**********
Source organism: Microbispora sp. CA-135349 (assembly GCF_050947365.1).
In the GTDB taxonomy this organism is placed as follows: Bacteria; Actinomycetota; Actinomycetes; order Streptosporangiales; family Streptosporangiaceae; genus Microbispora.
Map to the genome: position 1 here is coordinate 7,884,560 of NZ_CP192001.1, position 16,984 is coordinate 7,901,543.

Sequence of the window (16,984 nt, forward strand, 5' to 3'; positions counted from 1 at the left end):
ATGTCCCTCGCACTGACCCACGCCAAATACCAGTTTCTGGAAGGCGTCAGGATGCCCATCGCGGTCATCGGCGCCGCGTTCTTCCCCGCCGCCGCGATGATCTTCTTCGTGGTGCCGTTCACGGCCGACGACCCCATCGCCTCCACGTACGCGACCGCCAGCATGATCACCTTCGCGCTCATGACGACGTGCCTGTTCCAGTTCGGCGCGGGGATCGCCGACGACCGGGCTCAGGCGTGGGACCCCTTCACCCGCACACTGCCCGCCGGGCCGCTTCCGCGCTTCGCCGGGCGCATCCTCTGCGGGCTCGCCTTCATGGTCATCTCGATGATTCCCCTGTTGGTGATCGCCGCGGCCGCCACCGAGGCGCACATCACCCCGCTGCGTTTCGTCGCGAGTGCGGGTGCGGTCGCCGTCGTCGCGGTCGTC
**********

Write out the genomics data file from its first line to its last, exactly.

Source organism: Microbispora sp. CA-135349 (assembly GCF_050947365.1).
In the GTDB taxonomy this organism is placed as follows: Bacteria; Actinomycetota; Actinomycetes; order Streptosporangiales; family Streptosporangiaceae; genus Microbispora.
Map to the genome: position 1 here is coordinate 7,884,560 of NZ_CP192001.1, position 16,984 is coordinate 7,901,543.

Sequence of the window (16,984 nt, forward strand, 5' to 3'; positions counted from 1 at the left end):
ATGTCCCTCGCACTGACCCACGCCAAATACCAGTTTCTGGAAGGCGTCAGGATGCCCATCGCGGTCATCGGCGCCGCGTTCTTCCCCGCCGCCGCGATGATCTTCTTCGTGGTGCCGTTCACGGCCGACGACCCCATCGCCTCCACGTACGCGACCGCCAGCATGATCACCTTCGCGCTCATGACGACGTGCCTGTTCCAGTTCGGCGCGGGGATCGCCGACGACCGGGCTCAGGCGTGGGACCCCTTCACCCGCACACTGCCCGCCGGGCCGCTTCCGCGCTTCGCCGGGCGCATCCTCTGCGGGCTCGCCTTCATGGTCATCTCGATGATTCCCCTGTTGGTGATCGCCGCGGCCGCCACCGAGGCGCACATCACCCCGCTGCGTTTCGTCGCGAGTGCGGGTGCGGTCGCCGTCGTCGCGGTCGTC